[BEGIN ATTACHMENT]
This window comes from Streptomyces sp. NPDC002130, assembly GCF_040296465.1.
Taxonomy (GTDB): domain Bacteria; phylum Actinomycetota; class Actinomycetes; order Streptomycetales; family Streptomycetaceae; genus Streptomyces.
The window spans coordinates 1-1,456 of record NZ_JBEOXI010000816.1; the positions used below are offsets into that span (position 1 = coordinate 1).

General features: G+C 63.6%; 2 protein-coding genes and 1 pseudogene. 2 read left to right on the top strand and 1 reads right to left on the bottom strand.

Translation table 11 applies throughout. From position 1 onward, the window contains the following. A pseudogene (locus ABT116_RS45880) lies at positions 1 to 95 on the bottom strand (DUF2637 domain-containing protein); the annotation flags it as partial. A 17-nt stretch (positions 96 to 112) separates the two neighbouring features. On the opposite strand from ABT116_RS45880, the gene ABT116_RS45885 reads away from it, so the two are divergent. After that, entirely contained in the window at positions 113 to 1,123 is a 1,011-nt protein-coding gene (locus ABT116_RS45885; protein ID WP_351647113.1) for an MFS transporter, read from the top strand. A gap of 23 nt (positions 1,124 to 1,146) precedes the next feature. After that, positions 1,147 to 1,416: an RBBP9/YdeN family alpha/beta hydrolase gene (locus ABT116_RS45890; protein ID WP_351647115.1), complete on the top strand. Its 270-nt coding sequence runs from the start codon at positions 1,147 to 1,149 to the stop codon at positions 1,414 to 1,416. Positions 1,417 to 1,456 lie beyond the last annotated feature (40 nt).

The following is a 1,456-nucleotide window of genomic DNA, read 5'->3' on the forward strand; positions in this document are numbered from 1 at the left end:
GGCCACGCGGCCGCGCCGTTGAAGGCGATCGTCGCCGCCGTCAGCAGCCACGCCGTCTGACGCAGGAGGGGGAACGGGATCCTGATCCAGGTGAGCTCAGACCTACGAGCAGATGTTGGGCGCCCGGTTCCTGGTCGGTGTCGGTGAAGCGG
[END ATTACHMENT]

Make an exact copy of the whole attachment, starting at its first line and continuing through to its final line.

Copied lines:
This window comes from Streptomyces sp. NPDC002130, assembly GCF_040296465.1.
Taxonomy (GTDB): domain Bacteria; phylum Actinomycetota; class Actinomycetes; order Streptomycetales; family Streptomycetaceae; genus Streptomyces.
The window spans coordinates 1-1,456 of record NZ_JBEOXI010000816.1; the positions used below are offsets into that span (position 1 = coordinate 1).

General features: G+C 63.6%; 2 protein-coding genes and 1 pseudogene. 2 read left to right on the top strand and 1 reads right to left on the bottom strand.

Translation table 11 applies throughout. From position 1 onward, the window contains the following. A pseudogene (locus ABT116_RS45880) lies at positions 1 to 95 on the bottom strand (DUF2637 domain-containing protein); the annotation flags it as partial. A 17-nt stretch (positions 96 to 112) separates the two neighbouring features. On the opposite strand from ABT116_RS45880, the gene ABT116_RS45885 reads away from it, so the two are divergent. After that, entirely contained in the window at positions 113 to 1,123 is a 1,011-nt protein-coding gene (locus ABT116_RS45885; protein ID WP_351647113.1) for an MFS transporter, read from the top strand. A gap of 23 nt (positions 1,124 to 1,146) precedes the next feature. After that, positions 1,147 to 1,416: an RBBP9/YdeN family alpha/beta hydrolase gene (locus ABT116_RS45890; protein ID WP_351647115.1), complete on the top strand. Its 270-nt coding sequence runs from the start codon at positions 1,147 to 1,149 to the stop codon at positions 1,414 to 1,416. Positions 1,417 to 1,456 lie beyond the last annotated feature (40 nt).

The following is a 1,456-nucleotide window of genomic DNA, read 5'->3' on the forward strand; positions in this document are numbered from 1 at the left end:
GGCCACGCGGCCGCGCCGTTGAAGGCGATCGTCGCCGCCGTCAGCAGCCACGCCGTCTGACGCAGGAGGGGGAACGGGATCCTGATCCAGGTGAGCTCAGACCTACGAGCAGATGTTGGGCGCCCGGTTCCTGGTCGGTGTCGGTGAAGCGG